The animals are kept well in pairs, threesomes shouldn’t be a problem either (1.1 , 1.2).
When the animals are about 1,5 to 2 years old they reach sexual maturity. I have successfully bred these monitors once, while I had eggs for two times
now. The second time I lost the eggs because of a kind of fly that had laid eggs in the eggs of the monitor. To get these lizards to copulate it is
important to either separate the lizards or give them a winter rest. Personally is I offer the animals a winter rest. The winter rest lasts for
approximately 2 months, in which I offer the animals 6 to 7 hours of light in the enclosure. The animals are less active and when you start to
increase the hours of light the animals mate in about two months. Mating behaviour with these monitors consists of tong-flicking and twisting with
the tail. After a few hours of this behaviour the animals copulate in a standard lizard-mating. After about 6 weeks the female lays her eggs in a
shallow hole. Female monitors are notorious for eating their own eggs. Females position the eggs in the nest sometimes, so don’t mistake this behaviour
for eating of the eggs. I always remove the male when the female is pregnant, because most times he stresses the female with mating opportunity’s and
could try to eat the eggs.
Incubation of Varanus acanthurus eggs isn’t very hard. Most successes have been achieved with a mix of perlite/vermiculite and water to a ratio of
1 : 1. The eggs need to be in the incubator for 100 to 140 days, with a temperature of 28 to 30 °C. I remove baby monitor as fast as possible when
they hatched because baby monitors start digging and running around instantly.
The baby’s that hatch are an exact copy of their parents. Immediately after hatching the animal are very active, the first baby monitor I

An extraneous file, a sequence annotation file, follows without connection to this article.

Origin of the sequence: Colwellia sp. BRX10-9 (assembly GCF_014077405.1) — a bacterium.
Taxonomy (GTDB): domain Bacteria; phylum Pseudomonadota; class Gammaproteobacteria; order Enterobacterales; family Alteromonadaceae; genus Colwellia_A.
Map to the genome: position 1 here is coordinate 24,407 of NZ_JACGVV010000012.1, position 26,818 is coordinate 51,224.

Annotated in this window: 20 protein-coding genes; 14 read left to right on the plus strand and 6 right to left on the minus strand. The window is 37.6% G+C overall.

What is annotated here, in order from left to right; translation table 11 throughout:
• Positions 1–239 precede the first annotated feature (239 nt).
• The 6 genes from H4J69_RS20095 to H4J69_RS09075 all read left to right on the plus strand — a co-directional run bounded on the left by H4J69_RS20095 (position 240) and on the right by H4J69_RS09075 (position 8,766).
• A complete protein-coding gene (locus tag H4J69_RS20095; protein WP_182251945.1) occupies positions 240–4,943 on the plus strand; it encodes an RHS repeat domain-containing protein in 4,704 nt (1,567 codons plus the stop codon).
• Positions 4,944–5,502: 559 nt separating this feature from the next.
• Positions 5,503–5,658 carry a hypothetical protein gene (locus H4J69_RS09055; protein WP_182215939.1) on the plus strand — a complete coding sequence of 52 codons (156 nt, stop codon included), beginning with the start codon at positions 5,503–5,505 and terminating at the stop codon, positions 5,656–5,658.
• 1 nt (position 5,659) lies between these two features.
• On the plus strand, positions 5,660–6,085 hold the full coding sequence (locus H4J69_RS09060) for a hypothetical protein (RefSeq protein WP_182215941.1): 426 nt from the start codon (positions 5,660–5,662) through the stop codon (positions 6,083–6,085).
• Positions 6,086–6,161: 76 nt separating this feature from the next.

hatched ran from my hands. After a week the animals start eating, I feed them dust crickets. Baby ackies are easily raised together with a
few others. You only got to make sure that there isn’t a food shortage, because the lizards will bit of each others toes and tail tips.
After a certain time the ackies start to be territorial and fighting will occur. When you see this starting to happen, you can separate
the most dominant animals from the group.
If you want to create a group of ackies, I recommend to keep the animals together as soon as possible. If you introduce some animals later this
will not be as easy. You can keep the baby the same way as their parents, you should offer spraying water about two times a day to enable the
animals to drink. I feed my baby’s each day a small amount of crickets or buffalo worms, always powdered with vitamins and calcium.
The ackies is very good beginner monitor. As with all reptiles it’s important to gather the information, this caresheet is a good start.
The animals aren’t very demanding and easy to keep. The breeding of ackies isn’t very hard either, the only thing that is important that
you get a compatible couple. The animals are extremely active and run through their enclosure. I can advise these monitors to everyone.
Eidenmuller, B, 2003, Warane lebensweise, pflege, zucht, Offenbach:Herpeton, 2003, p.40-43.
Arth, S., Haltung und nachtzucht des stachelschwanzwarans(Varanus Acanthurus), Reptilia nr. 63 Februari/Maart, year 12, p.24-33.